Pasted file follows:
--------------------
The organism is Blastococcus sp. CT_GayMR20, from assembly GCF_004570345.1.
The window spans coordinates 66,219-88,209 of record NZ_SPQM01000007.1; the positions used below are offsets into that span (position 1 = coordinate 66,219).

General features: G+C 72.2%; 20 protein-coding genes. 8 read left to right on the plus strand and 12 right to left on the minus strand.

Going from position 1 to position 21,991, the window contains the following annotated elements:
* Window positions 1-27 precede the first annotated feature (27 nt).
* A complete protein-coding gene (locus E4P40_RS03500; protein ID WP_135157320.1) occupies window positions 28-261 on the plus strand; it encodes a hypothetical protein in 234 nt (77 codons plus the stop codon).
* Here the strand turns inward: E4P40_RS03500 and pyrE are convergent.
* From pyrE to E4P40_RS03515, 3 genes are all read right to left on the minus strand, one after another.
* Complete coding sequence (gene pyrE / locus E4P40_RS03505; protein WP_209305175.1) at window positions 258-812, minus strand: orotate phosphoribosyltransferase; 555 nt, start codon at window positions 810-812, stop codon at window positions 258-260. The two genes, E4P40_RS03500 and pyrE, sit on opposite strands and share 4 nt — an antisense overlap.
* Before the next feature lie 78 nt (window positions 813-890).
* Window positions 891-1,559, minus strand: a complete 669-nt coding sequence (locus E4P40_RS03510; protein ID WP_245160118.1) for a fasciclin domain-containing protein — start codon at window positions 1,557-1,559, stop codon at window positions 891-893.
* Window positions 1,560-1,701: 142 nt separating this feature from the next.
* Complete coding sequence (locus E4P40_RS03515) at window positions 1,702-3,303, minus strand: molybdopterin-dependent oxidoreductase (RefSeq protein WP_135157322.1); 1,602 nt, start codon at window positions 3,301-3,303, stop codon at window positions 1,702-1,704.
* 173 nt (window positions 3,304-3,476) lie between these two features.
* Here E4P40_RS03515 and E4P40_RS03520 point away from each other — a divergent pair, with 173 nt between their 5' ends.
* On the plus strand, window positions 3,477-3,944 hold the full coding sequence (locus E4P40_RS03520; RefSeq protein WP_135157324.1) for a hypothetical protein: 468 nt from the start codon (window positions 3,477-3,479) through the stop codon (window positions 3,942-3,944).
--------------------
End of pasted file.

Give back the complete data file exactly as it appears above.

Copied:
The organism is Blastococcus sp. CT_GayMR20, from assembly GCF_004570345.1.
The window spans coordinates 66,219-88,209 of record NZ_SPQM01000007.1; the positions used below are offsets into that span (position 1 = coordinate 66,219).

General features: G+C 72.2%; 20 protein-coding genes. 8 read left to right on the plus strand and 12 right to left on the minus strand.

Going from position 1 to position 21,991, the window contains the following annotated elements:
* Window positions 1-27 precede the first annotated feature (27 nt).
* A complete protein-coding gene (locus E4P40_RS03500; protein ID WP_135157320.1) occupies window positions 28-261 on the plus strand; it encodes a hypothetical protein in 234 nt (77 codons plus the stop codon).
* Here the strand turns inward: E4P40_RS03500 and pyrE are convergent.
* From pyrE to E4P40_RS03515, 3 genes are all read right to left on the minus strand, one after another.
* Complete coding sequence (gene pyrE / locus E4P40_RS03505; protein WP_209305175.1) at window positions 258-812, minus strand: orotate phosphoribosyltransferase; 555 nt, start codon at window positions 810-812, stop codon at window positions 258-260. The two genes, E4P40_RS03500 and pyrE, sit on opposite strands and share 4 nt — an antisense overlap.
* Before the next feature lie 78 nt (window positions 813-890).
* Window positions 891-1,559, minus strand: a complete 669-nt coding sequence (locus E4P40_RS03510; protein ID WP_245160118.1) for a fasciclin domain-containing protein — start codon at window positions 1,557-1,559, stop codon at window positions 891-893.
* Window positions 1,560-1,701: 142 nt separating this feature from the next.
* Complete coding sequence (locus E4P40_RS03515) at window positions 1,702-3,303, minus strand: molybdopterin-dependent oxidoreductase (RefSeq protein WP_135157322.1); 1,602 nt, start codon at window positions 3,301-3,303, stop codon at window positions 1,702-1,704.
* 173 nt (window positions 3,304-3,476) lie between these two features.
* Here E4P40_RS03515 and E4P40_RS03520 point away from each other — a divergent pair, with 173 nt between their 5' ends.
* On the plus strand, window positions 3,477-3,944 hold the full coding sequence (locus E4P40_RS03520; RefSeq protein WP_135157324.1) for a hypothetical protein: 468 nt from the start codon (window positions 3,477-3,479) through the stop codon (window positions 3,942-3,944).